The Importance of Information Flow Regulation in Preferentially Foraging Robot Swarms
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Instead of committing to the first source of reward that it discovers, an agent engaged in “preferential foraging” continues to choose between different reward sources in order to maximise its foraging efficiency. In this paper, the effect of preferential source selection on the performance of robot swarms with different recruitment strategies is studied. The swarms are tasked with foraging from multiple sources in dynamic environments where worksite locations change periodically and thus need to be re-discovered. Analysis indicates that preferential foraging leads to a more even exploitation of resources and a more efficient exploration of the environment provided that information flow among robots, that results from recruitment, is regulated. On the other hand, preferential selection acts as a strong positive feedback mechanism for favouring the most popular reward source when robots exchange information rapidly in a small designated area, preventing the swarm from foraging efficiently and from responding to changes.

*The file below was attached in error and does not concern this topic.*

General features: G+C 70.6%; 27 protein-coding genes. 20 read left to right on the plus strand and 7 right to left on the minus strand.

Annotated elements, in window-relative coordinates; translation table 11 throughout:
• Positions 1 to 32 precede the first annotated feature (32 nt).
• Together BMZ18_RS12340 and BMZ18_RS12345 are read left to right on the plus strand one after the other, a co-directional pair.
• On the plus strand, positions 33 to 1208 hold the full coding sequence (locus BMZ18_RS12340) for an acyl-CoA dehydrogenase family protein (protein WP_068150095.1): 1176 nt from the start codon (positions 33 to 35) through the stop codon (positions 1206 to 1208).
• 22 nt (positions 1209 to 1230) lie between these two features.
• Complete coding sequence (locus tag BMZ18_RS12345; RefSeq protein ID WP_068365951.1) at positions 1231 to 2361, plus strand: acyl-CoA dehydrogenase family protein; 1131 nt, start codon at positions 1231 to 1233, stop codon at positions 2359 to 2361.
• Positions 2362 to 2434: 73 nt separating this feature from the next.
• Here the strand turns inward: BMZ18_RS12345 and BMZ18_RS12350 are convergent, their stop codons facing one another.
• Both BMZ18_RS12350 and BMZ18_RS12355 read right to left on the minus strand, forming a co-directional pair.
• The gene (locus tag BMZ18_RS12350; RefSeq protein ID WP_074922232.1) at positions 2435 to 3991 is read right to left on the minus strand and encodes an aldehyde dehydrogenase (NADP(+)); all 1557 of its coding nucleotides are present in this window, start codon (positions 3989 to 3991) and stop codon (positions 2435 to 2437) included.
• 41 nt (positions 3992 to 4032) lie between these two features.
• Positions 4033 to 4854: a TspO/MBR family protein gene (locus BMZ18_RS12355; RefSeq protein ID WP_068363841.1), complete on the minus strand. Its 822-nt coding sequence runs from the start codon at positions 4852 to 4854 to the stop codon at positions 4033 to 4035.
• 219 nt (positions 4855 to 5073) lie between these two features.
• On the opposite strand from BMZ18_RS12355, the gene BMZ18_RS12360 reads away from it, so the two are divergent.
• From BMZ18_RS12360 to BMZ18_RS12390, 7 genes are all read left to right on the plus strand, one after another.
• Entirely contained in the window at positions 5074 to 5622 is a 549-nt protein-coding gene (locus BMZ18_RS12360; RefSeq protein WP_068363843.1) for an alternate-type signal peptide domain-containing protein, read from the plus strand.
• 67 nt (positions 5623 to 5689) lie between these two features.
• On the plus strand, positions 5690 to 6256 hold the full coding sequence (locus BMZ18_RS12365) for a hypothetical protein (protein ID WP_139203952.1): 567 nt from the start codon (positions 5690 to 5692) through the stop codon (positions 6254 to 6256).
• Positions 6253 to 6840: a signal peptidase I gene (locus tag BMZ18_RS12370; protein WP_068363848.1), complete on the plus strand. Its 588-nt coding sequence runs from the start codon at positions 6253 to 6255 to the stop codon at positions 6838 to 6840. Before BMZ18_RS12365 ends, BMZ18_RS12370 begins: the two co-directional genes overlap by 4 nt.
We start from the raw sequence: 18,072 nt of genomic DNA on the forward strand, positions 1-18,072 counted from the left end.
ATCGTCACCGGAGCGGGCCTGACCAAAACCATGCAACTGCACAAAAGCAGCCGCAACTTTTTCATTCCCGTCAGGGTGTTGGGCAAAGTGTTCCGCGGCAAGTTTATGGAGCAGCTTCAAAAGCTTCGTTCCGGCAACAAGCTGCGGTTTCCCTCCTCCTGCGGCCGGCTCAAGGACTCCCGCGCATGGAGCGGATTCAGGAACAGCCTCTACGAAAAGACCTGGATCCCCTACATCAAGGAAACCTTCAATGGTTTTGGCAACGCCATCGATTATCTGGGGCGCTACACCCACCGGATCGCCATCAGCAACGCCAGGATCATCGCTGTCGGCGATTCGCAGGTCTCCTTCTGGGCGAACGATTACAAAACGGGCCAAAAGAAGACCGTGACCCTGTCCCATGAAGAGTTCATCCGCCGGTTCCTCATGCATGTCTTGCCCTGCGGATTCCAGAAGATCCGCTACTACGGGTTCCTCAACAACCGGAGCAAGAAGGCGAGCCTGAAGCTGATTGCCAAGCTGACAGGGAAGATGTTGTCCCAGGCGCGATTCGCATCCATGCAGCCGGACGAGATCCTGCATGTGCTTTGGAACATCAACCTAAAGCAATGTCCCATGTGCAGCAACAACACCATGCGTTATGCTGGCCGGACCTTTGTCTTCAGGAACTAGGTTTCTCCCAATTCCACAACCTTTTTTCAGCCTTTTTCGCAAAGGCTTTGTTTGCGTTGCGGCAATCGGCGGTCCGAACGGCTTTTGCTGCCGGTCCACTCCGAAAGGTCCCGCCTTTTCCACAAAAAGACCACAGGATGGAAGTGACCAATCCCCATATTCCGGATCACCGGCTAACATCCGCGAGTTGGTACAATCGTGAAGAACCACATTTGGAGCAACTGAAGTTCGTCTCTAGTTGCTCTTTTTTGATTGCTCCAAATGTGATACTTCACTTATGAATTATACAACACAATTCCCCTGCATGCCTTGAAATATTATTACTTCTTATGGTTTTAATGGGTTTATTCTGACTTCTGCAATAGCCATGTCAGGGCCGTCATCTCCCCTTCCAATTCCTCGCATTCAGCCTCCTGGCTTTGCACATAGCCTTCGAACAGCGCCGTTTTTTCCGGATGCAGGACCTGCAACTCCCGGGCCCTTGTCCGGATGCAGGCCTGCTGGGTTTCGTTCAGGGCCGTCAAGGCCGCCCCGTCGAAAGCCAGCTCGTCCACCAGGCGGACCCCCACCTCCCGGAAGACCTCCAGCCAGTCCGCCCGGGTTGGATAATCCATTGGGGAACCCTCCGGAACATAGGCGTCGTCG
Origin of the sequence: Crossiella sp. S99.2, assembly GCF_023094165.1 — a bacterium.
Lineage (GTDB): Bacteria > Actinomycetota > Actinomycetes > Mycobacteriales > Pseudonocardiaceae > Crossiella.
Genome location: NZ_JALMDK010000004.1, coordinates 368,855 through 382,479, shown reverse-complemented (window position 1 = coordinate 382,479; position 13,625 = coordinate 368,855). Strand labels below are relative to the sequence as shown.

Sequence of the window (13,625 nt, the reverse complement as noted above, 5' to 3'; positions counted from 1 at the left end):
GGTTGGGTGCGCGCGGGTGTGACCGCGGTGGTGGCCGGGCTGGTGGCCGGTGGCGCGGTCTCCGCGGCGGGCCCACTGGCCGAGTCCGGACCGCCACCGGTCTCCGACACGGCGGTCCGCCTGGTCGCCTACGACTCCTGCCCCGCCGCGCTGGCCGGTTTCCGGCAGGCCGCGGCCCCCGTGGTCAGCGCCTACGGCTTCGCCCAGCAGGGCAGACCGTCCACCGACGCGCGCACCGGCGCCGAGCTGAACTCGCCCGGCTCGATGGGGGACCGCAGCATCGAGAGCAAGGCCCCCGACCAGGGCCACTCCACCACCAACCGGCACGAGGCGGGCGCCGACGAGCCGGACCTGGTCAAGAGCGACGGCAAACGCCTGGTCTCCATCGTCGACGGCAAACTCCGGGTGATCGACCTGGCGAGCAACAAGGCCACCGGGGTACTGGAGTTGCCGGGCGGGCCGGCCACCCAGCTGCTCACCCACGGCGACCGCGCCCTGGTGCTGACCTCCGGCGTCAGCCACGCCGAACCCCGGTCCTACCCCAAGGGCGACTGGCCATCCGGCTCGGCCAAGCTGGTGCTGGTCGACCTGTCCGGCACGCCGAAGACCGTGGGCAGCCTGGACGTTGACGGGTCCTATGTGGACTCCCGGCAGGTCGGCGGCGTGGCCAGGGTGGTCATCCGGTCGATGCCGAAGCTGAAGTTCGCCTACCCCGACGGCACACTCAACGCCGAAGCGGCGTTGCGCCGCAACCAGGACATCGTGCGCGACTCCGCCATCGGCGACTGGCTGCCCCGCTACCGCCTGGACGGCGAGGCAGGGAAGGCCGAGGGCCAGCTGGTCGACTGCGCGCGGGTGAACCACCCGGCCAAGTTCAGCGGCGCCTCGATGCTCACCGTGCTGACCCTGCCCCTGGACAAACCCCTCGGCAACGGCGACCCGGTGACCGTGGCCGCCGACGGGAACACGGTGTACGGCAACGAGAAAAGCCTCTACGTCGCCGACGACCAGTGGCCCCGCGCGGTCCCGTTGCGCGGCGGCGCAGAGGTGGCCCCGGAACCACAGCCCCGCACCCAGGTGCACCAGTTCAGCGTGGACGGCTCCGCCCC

This work was supported by EPSRC grants EP/G03690X/1, EP/N509747/1 and EP/R0047571.
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